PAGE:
Apple last week filed a motion to vacate a federal order requiring the company to create a tool or code to unlock the iPhone of one of the San Bernardino, California, shooters.
The order would set a dangerous precedent and release a powerful means to breach security on potentially millions of phones around the world, Apple argued.
It transcends one phone and would empower government to make private companies compromise the security of all their users whenever it sees fit, the company said.
“This is not a case about one isolated iPhone. Rather, this case is about the Department of Justice and the FBI seeking through the courts a dangerous power that Congress and the American people have withheld: the ability to force companies like Apple to undermine the basic security and privacy interests of hundreds of millions of individuals around the globe,” the motion says.
Apple already has tools that could compromise the security of millions of people, so the implication that this code is any different from similar capabilities the company possesses is baseless, according to Stewart Baker, partner at Steptoe & Johnson.
Furthermore, Apple has security in place to protect itself and its users from data breaches, he told TechNewsWorld.
“The code that they’re so worried will get out is no different than any of the other codes they write, in that if it gets out, then bad things will happen. Apple already protects its code very aggressively because they don’t want that to happen, so there’s no super-burden to protecting this code, Baker noted.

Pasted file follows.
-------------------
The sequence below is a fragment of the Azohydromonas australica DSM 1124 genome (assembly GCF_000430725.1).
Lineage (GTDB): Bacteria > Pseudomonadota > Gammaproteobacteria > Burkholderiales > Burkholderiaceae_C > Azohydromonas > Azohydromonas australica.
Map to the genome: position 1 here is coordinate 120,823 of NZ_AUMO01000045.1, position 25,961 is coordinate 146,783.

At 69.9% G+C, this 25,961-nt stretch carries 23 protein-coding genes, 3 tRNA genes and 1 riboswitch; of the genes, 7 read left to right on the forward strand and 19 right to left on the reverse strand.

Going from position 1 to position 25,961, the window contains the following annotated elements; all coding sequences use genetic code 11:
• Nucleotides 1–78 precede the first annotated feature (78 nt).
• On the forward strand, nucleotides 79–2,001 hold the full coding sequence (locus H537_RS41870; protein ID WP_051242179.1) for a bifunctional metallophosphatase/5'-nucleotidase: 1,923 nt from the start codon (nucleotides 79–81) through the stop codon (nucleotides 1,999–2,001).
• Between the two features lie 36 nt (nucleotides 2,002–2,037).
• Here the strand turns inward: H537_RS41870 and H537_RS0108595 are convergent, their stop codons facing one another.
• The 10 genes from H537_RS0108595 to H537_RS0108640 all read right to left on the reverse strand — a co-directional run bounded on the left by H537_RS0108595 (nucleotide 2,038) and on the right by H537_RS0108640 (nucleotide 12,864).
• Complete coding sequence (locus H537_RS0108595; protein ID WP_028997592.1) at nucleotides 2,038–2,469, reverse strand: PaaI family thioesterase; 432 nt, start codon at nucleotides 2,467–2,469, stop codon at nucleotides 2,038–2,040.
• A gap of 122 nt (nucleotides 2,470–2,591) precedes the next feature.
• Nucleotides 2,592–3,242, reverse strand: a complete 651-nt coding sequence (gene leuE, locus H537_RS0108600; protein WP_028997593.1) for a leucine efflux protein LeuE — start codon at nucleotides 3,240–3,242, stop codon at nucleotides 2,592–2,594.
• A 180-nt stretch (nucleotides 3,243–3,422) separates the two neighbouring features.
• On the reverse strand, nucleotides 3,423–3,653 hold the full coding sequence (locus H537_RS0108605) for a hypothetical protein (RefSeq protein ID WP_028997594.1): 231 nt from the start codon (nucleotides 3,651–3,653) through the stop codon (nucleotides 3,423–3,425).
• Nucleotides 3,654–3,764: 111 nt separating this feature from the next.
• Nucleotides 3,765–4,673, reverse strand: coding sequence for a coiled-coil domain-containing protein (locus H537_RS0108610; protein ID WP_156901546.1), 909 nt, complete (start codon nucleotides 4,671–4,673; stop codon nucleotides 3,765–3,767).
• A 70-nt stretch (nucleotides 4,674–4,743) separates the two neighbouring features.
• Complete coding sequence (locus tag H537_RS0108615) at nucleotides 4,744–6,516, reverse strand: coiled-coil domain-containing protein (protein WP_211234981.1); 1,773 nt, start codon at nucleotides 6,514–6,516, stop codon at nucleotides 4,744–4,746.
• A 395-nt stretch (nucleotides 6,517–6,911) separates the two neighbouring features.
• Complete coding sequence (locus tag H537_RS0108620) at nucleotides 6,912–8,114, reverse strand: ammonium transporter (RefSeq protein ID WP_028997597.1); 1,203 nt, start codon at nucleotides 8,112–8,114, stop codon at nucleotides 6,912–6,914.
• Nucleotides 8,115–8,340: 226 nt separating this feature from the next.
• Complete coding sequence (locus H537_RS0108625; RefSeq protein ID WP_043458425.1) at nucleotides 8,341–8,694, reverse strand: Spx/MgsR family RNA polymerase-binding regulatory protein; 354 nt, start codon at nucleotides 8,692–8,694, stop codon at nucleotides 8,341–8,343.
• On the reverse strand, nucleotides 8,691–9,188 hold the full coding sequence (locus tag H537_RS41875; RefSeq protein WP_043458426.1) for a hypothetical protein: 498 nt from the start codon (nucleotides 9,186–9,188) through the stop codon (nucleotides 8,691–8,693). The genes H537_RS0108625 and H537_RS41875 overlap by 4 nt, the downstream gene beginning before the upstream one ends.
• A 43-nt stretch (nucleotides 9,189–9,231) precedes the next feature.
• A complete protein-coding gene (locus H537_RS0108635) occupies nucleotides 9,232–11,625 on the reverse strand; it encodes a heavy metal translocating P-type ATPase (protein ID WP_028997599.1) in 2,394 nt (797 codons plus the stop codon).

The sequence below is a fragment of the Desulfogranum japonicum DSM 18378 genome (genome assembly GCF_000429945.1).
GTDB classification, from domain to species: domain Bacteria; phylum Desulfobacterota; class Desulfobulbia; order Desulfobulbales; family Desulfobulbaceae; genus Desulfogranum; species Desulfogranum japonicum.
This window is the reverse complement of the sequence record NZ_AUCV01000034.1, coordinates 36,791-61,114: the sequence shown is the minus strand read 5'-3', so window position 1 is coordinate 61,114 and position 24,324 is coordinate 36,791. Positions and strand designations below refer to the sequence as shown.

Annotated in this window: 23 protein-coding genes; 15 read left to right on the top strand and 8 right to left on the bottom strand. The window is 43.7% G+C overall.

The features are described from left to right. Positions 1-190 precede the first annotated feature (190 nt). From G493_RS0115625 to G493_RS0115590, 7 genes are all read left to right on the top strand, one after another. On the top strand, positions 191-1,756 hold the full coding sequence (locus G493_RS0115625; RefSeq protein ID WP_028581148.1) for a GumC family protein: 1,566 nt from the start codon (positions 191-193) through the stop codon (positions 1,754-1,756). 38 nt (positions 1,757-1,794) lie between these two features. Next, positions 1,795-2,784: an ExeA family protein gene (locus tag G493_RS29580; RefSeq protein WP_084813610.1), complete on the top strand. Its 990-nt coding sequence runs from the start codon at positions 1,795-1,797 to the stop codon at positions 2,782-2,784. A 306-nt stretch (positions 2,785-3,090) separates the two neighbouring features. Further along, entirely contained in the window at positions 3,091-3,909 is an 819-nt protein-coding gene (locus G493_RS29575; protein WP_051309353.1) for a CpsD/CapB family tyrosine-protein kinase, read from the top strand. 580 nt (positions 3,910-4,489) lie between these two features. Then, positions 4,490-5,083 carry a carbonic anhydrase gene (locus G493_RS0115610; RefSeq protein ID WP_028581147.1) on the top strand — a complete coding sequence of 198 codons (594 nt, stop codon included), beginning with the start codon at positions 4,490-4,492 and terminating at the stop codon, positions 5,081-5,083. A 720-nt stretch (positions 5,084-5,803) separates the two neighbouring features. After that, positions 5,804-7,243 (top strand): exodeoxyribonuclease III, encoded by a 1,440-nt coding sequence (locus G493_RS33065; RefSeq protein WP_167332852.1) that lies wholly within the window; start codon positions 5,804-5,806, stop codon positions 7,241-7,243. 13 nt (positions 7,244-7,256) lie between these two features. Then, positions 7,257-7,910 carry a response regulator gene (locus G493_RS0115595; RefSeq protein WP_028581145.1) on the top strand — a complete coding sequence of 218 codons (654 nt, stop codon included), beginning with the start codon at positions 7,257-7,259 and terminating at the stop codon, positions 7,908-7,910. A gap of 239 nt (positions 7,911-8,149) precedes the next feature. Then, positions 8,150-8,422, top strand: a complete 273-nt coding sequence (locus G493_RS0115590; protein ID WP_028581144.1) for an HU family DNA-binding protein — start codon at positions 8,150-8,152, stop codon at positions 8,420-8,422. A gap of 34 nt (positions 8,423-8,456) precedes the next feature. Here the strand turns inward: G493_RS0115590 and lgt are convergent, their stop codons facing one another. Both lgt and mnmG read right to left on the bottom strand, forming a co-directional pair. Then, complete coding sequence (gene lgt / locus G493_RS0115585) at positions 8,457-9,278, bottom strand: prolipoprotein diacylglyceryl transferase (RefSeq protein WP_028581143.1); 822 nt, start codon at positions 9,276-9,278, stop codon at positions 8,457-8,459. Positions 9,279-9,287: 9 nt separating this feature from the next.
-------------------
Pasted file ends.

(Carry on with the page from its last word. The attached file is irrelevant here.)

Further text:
“This is particularly true because in order to install this code on the phone that is the target it is going to be necessary for Apple to sign the code with their super-secret signature,” he added.
“What would happen is that Apple would send this signature to the phone, which will identify itself back to Apple, which means Apple almost certainly has to be right in the middle of any such transaction. It’s not like you can just steal the code and walk off and use it — because you also have to have Apple’s signature, Baker said.
“If Apple’s signature is compromised, it’s the end of security for everyone, and they’re already in a position where they have to protect that aggressively,” he added.
The case is a matter of getting information that’s imperative to an ongoing investigation, according to Paul Charlton, a partner at Steptoe & Johnson.
“What we can say with absolute certainty is that if you think about this as something other than a technology company — if you think about this in terms of Apple being the landlord that holds within its building evidence of terrorist activity — there wouldn’t be any doubt in anyone’s mind that the government should be allowed, with the appropriate court authority, … to go in and take what they need,” he told TechNewsWorld.
FBI director James Comey “has made it very clear that what he’s interested in is not a back door, not a wide open door into this apartment complex, if you will, but entry into a specific apartment … to grab this specific piece of information. That seems narrowly tailored and wholly reasonable to me,” Charlton said.
Creating the code the government is asking for would open a Pandora’s box of unforeseen consequences, according to Christopher Maurer, assistant professor of information technology and management at the University of Tampa.